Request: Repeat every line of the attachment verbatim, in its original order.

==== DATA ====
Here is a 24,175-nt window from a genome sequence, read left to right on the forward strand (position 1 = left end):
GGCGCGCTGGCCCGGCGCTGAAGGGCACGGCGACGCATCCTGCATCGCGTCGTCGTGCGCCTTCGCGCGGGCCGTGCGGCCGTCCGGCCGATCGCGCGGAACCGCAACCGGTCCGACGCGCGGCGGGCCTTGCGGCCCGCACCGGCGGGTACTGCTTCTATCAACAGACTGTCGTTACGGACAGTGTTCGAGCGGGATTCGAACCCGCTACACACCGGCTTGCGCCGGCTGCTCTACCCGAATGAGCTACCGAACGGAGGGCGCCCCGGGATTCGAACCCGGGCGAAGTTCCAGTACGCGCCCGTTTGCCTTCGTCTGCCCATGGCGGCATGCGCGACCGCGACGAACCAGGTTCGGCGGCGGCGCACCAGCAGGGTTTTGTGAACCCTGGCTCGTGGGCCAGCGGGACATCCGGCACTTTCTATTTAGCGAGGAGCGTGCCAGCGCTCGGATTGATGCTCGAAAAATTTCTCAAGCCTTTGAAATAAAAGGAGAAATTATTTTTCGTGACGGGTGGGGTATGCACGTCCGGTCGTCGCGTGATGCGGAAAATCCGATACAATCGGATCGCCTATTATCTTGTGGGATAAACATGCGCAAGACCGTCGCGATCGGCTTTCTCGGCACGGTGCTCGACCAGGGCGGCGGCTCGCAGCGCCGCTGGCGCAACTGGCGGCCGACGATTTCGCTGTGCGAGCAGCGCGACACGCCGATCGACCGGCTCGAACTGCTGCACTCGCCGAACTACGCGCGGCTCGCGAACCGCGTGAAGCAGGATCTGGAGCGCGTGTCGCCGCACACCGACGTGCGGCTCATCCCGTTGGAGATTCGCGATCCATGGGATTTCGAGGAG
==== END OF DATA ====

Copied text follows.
Here is a 24,175-nt window from a genome sequence, read left to right on the forward strand (position 1 = left end):
GGCGCGCTGGCCCGGCGCTGAAGGGCACGGCGACGCATCCTGCATCGCGTCGTCGTGCGCCTTCGCGCGGGCCGTGCGGCCGTCCGGCCGATCGCGCGGAACCGCAACCGGTCCGACGCGCGGCGGGCCTTGCGGCCCGCACCGGCGGGTACTGCTTCTATCAACAGACTGTCGTTACGGACAGTGTTCGAGCGGGATTCGAACCCGCTACACACCGGCTTGCGCCGGCTGCTCTACCCGAATGAGCTACCGAACGGAGGGCGCCCCGGGATTCGAACCCGGGCGAAGTTCCAGTACGCGCCCGTTTGCCTTCGTCTGCCCATGGCGGCATGCGCGACCGCGACGAACCAGGTTCGGCGGCGGCGCACCAGCAGGGTTTTGTGAACCCTGGCTCGTGGGCCAGCGGGACATCCGGCACTTTCTATTTAGCGAGGAGCGTGCCAGCGCTCGGATTGATGCTCGAAAAATTTCTCAAGCCTTTGAAATAAAAGGAGAAATTATTTTTCGTGACGGGTGGGGTATGCACGTCCGGTCGTCGCGTGATGCGGAAAATCCGATACAATCGGATCGCCTATTATCTTGTGGGATAAACATGCGCAAGACCGTCGCGATCGGCTTTCTCGGCACGGTGCTCGACCAGGGCGGCGGCTCGCAGCGCCGCTGGCGCAACTGGCGGCCGACGATTTCGCTGTGCGAGCAGCGCGACACGCCGATCGACCGGCTCGAACTGCTGCACTCGCCGAACTACGCGCGGCTCGCGAACCGCGTGAAGCAGGATCTGGAGCGCGTGTCGCCGCACACCGACGTGCGGCTCATCCCGTTGGAGATTCGCGATCCATGGGATTTCGAGGAG